For 1974 the previous flat steel bumper mounting brackets were replaced with tubular "self restoring energy absorbing" attachments, effectively shock absorbers for the bumpers. The steering knuckle and consequently the lower attach point of the strut was redesigned to improve handling and stability in the event of a tire blowout. This makes the struts from pre-74 Super Beetles not interchangable with 1974-79 makes.
1975 brought the replacement of carburetors with Air Flow Control (AFC) Fuel Injection on American Beetles, a derivative of the more complex Bosch fuel injection system used in the Volkswagen Type III. The fuel injected engine also received a new silencer and the option of an upstream catalytic converter , necessitating a bulge in the rear apron sheet metal directly under the rear bumper, and replacing the distinctive dual "pea shooter" pipes with a single offset tailpipe, all of which make the fuel injected models easy to identify at a glance. Other changes were rack and pinion steering vs. the traditional worm and roller gearbox, and a larger number plate lamp housing below the engine lid. The front indicators were moved from the top of the mud guards into the bumper bars on European models, a portend of the "Euro look" or "cal look" style years later by Beetle fanatics.
In 1976, the hard top Super Beetle and 1300 were discontinued (though convertibles remained Super Beetles through 1979) and replaced with an 'improved' standard Beetle with 1600 cc engine, independant rear suspension and front disc brakes. The "Auto-stick" transmission was dropped. 1976-on Super Beetles saw no significant engineering changes, only a few cosmetic touches and new paint options, including the "Champagne Edition" models to the final 1979 "Epiloge Edition" black on black, in salute to the first beetles ever produced.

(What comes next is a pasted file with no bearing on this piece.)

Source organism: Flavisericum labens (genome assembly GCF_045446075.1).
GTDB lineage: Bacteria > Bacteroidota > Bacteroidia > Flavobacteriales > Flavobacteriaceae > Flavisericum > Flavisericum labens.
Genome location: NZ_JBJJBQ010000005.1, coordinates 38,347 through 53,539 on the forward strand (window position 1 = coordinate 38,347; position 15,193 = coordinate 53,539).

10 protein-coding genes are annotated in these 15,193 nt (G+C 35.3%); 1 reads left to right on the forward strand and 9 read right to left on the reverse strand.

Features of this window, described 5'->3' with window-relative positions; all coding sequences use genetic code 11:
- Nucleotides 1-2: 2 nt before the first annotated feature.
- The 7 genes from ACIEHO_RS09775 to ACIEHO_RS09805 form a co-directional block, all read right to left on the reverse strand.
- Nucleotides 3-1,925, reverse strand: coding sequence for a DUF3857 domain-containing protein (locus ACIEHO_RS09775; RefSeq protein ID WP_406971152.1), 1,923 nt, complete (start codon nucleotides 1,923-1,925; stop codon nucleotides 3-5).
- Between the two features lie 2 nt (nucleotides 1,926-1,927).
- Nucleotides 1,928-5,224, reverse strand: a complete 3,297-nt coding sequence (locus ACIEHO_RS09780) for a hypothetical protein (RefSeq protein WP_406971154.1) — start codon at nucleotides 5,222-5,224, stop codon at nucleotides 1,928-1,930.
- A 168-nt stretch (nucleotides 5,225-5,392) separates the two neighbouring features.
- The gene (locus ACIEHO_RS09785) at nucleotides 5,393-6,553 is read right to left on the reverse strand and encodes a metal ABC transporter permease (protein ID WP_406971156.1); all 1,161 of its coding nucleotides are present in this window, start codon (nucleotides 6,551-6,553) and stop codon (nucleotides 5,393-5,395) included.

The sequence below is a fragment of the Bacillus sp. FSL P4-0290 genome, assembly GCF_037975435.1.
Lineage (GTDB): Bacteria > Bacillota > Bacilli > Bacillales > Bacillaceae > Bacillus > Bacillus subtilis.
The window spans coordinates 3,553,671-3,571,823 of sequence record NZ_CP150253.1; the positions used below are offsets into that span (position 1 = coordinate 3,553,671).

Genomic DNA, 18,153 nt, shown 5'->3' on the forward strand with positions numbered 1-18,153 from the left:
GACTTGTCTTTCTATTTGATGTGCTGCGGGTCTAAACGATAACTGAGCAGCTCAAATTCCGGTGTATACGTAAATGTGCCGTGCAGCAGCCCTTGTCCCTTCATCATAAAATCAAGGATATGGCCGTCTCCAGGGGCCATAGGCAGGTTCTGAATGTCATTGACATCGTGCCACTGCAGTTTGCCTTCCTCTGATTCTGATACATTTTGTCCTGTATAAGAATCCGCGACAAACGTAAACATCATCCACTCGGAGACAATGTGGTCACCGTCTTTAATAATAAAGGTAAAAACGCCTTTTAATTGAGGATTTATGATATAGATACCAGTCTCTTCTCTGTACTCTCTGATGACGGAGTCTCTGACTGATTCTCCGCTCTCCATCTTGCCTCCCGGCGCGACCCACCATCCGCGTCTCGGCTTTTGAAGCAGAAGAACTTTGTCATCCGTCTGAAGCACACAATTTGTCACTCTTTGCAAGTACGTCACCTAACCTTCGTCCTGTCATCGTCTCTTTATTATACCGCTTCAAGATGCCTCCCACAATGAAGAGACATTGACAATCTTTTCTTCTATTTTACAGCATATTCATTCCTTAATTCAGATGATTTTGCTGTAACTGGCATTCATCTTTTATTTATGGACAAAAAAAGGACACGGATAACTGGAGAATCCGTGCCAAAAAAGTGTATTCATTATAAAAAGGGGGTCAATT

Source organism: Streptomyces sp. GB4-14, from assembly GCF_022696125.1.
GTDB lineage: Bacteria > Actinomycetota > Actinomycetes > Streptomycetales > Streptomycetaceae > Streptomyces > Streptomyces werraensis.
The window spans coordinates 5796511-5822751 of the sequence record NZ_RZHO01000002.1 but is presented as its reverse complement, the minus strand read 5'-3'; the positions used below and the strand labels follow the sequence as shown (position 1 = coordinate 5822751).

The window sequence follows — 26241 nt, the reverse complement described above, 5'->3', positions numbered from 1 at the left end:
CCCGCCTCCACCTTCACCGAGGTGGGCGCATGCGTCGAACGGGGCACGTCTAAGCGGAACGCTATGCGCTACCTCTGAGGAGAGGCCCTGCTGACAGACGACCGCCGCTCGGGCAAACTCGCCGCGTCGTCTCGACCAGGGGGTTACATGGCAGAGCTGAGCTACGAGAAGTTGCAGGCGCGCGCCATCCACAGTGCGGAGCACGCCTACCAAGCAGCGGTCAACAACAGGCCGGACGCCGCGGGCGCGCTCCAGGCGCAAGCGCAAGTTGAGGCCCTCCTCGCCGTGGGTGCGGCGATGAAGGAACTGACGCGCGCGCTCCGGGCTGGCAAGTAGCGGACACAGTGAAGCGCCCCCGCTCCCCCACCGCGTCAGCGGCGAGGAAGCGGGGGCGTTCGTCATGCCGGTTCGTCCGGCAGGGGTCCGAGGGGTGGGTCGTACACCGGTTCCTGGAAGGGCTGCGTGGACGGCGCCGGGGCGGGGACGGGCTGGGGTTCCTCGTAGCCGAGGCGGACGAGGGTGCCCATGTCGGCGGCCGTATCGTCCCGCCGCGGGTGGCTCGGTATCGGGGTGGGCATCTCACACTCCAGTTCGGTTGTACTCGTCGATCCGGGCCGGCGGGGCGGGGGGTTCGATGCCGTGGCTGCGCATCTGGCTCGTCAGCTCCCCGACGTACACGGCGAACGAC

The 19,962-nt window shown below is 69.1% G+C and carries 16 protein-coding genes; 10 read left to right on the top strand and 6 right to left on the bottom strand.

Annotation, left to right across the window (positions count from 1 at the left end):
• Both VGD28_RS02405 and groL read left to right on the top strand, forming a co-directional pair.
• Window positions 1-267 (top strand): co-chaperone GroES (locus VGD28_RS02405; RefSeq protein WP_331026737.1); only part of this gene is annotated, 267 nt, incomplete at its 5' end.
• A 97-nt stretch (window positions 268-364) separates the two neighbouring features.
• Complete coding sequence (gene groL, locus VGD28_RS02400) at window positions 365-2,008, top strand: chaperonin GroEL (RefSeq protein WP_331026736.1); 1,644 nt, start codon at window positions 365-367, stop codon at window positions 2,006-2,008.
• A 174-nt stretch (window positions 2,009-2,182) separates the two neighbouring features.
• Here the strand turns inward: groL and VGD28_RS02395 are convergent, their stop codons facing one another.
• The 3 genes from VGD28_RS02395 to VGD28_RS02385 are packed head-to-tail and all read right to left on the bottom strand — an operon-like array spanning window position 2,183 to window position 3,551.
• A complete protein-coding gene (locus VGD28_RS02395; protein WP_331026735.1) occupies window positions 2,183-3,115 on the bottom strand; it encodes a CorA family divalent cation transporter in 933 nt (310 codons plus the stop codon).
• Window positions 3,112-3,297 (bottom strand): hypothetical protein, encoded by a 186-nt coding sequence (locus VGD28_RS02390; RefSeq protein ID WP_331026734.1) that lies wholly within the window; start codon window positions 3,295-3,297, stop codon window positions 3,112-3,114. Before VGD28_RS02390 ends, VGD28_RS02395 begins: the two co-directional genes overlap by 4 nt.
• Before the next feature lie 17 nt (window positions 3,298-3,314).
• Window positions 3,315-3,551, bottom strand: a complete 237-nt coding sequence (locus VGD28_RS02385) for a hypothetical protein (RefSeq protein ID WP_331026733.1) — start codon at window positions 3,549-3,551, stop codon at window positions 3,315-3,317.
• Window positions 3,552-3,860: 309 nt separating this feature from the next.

Classic Karmann Ghia Tyres
The Karmann Ghia was equipped originally with a 5.60x15 cross ply tyre. If you would like to fit a radial equivalent the 155x15 (giving the correct light steering feel but slightly smaller) or 165x15 (the correct diameter but heavier on the steering) are the best options.
Click here to see the options available for your Karmann Ghia in 155x15.
The 155HR15 PIRELLI CINTURATO ™ would be the best choice in this size.
Click here to see the options available for your Karmann Ghia in 165x15.
The 165HR15 Michelin XAS would be the best choice in this size.
Karmann Ghia History
Recognised almost as readily as the immortal Beetle itself, and with a cult following all of its own, the Karmann Ghia, was in its makers own words a Volkswagen for people who can't stand the sight of a Volkswagen! Hand built by karmann at its Osnabruck works, VW's top of the range coupe married a modified beetle floorpan and running gear to stylish coachwork by Carrozeria Ghia.
Launched in 1955 in 1200cc form,the Karmann Ghia kept abreast of mainstream beetle developments, it gained all synchromesh transmission and progressively larger and more powerful engines. A cabriolet appeared in 1957 and in 1959 the cars front end had a subtle re-style with raised headlamps and enlarged intakes. From 1967 the model was built with the 1500cc engine, gaining the 1584cc unit in 1970 and under going front and rear re styling.